Is the novel autobiographical? Like Quindlen, Rebecca decides to give up New York, with its glamorous but competitive hungry atmosphere, and embark upon countrified life in earnest. Throwing in her lot not just with her roofer, but with neighbors she once derided as mere country bumpkins, she finds herself able to get artistic work going again and happily becomes a bit of a country bumpkin herself.
I See You Made An Effort: Compliments, Indignities, and Survival From The Edge of 50
by Annabelle Gurwitch
Blue Rider Press.
If ever there was a book written just for us FabOverFifty-ers, this one is it. Actress and comedian Gurwitch is sparklingly funny (and sometimes mordantly moving) in this book of reflections on reaching her dreaded fifties.
What to wear? Gurwitch says, “I’m aging out of my wardrobe. [My] skirts are too short. [My] legs are still good, but the folds of skin at the knee should not be seen, unless in colored tights, but even then, colored tights just don’t seem age-appropriate. Many of my dresses are just too flouncy, ruffles circling the face are too Humpty Dumpty, flared skirts too flirty, tight clothing looks lumpy and anything blousy seems to emphasize my lack of a waist. Is this the moment I head into the Eileen Fisher years?”
On working in an office with younger colleagues: “I am easily identifiable as the oldest of the women I share an office with. I’m, the only one without tattoos, ironic eyeliner, fluid sexual preferences and a Pinterest account.”
And here she is on online dating: “My fifty-one-year-old friend Denise was just matched with two people by one of the most popular fee-based sites: her brother and a homeless guy who goes by the name Bling-Bling.”
One can imagine Gurwitch doing the book as stand-up. She’s forever delivering punch lines, even when she’s in dire straits. In a chapter lamenting being in the “sandwich generation,” having to care for her family at home in L.A. and to fly periodically to Florida to assist her aging parents, she is provoked by a device given to her mother after a mastectomy. It’s a bulb that will “milk” the bloody discharge from the incision, but which has to be pinned inside her mother’s blouses while she heals. Gurwitch doesn’t have any safety pins with her. “How is it possible that we can collect energy from the sun through photovoltaic panels,” she fulminates, “but we can’t collect blood except with a jerry-rigged contraption that includes safety pins?”
Since the author is just arriving at her milestone fiftieth decade, and most of us who frequent FabOverFifty.com have already passed that mark, some of her observations may seem old hat. But you’ll smile your way through Effort even if you have already worried about the things she’s just begun to worry about, and have already learned that you can be fabulous even though fifty or more. Gurwitch isn’t yet sure she can be fabulous. Even though of course she absolutely is. And so is I See You Made the Effort.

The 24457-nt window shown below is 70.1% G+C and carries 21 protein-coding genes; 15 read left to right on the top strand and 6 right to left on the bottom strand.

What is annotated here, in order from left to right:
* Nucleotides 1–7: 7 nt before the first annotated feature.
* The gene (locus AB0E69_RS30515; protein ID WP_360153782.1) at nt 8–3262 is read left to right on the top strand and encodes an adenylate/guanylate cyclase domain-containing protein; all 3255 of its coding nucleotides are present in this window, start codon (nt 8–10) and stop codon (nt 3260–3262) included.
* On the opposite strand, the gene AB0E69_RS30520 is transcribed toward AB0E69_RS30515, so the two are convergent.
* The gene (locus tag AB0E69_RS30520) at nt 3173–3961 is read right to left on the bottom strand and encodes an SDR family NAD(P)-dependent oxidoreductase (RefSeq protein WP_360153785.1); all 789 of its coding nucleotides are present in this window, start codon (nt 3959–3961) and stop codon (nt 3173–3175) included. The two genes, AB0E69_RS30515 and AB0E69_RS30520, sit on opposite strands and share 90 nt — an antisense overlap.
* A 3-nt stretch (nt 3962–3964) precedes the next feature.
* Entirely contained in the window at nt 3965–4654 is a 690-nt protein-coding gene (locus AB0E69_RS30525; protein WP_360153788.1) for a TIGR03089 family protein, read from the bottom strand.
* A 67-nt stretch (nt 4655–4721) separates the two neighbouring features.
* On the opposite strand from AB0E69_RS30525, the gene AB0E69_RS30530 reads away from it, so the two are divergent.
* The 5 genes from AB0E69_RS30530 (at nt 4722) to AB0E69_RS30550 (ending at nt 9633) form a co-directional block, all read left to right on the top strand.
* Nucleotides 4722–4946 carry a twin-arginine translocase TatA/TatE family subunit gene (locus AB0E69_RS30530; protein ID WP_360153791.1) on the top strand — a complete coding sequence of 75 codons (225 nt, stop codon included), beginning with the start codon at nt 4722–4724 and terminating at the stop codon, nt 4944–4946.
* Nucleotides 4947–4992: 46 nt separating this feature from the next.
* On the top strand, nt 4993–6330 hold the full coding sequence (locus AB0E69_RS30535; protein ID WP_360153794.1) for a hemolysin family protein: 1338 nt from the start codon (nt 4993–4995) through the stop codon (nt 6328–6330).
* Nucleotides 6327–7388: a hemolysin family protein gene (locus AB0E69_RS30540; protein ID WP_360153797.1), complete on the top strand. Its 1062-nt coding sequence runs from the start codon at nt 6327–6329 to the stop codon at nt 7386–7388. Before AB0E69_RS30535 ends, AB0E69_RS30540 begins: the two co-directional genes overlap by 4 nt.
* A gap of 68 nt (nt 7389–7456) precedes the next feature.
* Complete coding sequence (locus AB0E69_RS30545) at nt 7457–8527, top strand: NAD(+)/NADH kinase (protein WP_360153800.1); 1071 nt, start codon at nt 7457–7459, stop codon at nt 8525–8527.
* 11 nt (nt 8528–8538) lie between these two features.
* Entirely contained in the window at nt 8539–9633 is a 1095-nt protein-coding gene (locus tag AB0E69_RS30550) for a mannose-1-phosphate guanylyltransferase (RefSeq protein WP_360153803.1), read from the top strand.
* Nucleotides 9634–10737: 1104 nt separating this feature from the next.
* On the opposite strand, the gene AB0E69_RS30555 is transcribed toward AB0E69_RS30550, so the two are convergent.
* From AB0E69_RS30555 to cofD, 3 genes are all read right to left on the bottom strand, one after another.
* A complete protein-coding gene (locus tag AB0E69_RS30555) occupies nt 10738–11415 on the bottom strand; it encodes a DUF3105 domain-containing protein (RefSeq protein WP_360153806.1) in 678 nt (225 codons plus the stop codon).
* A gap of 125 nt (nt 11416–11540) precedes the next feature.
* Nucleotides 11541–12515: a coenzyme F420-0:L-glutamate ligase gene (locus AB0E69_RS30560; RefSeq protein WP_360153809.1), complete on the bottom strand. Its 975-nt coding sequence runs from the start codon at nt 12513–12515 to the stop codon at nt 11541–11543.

Goodnight Nanny-Cam: A Parody for Modern Parents
by Jen Nessel & Lizzy Ratner
This romp of a book not only made me laugh but laugh out loud. Like 2011’s best selling Go the Fuck to Sleep, Nanny-Cam is a parody of that classic bedtime book for toddlers, Goodnight Moon. But this book satirizes not the ordeal of getting a toddler to sleep, but the way today’s super conscientious parents are raising their babies: green, bilingual, and on the fast track for nursery school. Their children’s cereal is organic. Their teething rings are made of beeswax maple, their tushy-wipes of recycled non-perfumed paper, their blocks of sustainable-wood. They even have toys that don’t have in them a word I had to Google: phthalate. (Oh My God, if I hadn’t read this book I might have bought a toy with this possibly damaging chemical in it for one of my grandchildren.)
“Goodnight French flash cards,” says the adorable monkey-tailed toddler in the book. “Good night baby monitor. And the nanny-cam… Goodnight wipes warmer and yoga mat, defibrillator and sun hat… Goodnight alpha parents everywhere.”
The text is delightful and the illustrations enchanting. Goodnight Nanny-Cam is a perfect gift for anyone you know who is about to have a baby, or already has one. And for alpha parents everywhere.
Flappers: Six Women of A Dangerous Generation
by Judith Mackrell
Sarah Crichton Books, FSG.
And we think we invented Women’s Lib! Talented, flamboyant, and daring, the iconoclastic 1920s women whose lives Mackrell explores in this engaging if somewhat superficial book were forerunners of some of the social changes that would eventually sweep through all of society. Not that they were particularly admirable. Mackrell’s subjects—Tallulah Bankhead, Josephine Baker, Zelda Fitzgerald, Diana Cooper, Nancy Cunard and Tamara de Lempicka—were all supremely narcissistic. They burned their candles at both ends, partied as if the world was about to end (which in a way it was, once the crash came roaring in to end the Roaring Twenties), drank themselves silly, had so many sexual partners they sometimes lost count, and were fierce and dedicated self-promoters. Most of them ended up shattered and burnt out. But before they self-destructed, they had a lot of good times and their shenanigans—jumping into fountains, baring their butts, dolling up in shocking fashions—are fun to read about. So are their sexual liaisons. Josephine Baker dallied with the likes of Le Corbusier and Georges Simenon, Nancy Cunard hung out with Ezra Pound and Aldous Huxley, and Tallulah was taken with aristocrats like Baron Napier “Naps” Alington and the poseur Count Anthony de Bosdari.
But Mackrell goes overboard in some of her generalizations. Her subjects, she tells us, “belonged to a dissident, often brilliantly wayward generation of women. Even now their aspirations and battles have a resonance for us, and even now they hold up a gold standard against which our own vision and nerve can be judged.”
Really? The suicidal Zelda as a gold standard? The alcoholic and paranoid Nancy Cunard?
To enter to win,
comment below by answering the question:
Which of these books do you want to read and why?
1 FOF will win. (See official rules, here.) Contest closes May 8, 2014 at midnight E.S.T. Contest limited to residents of the continental U.S.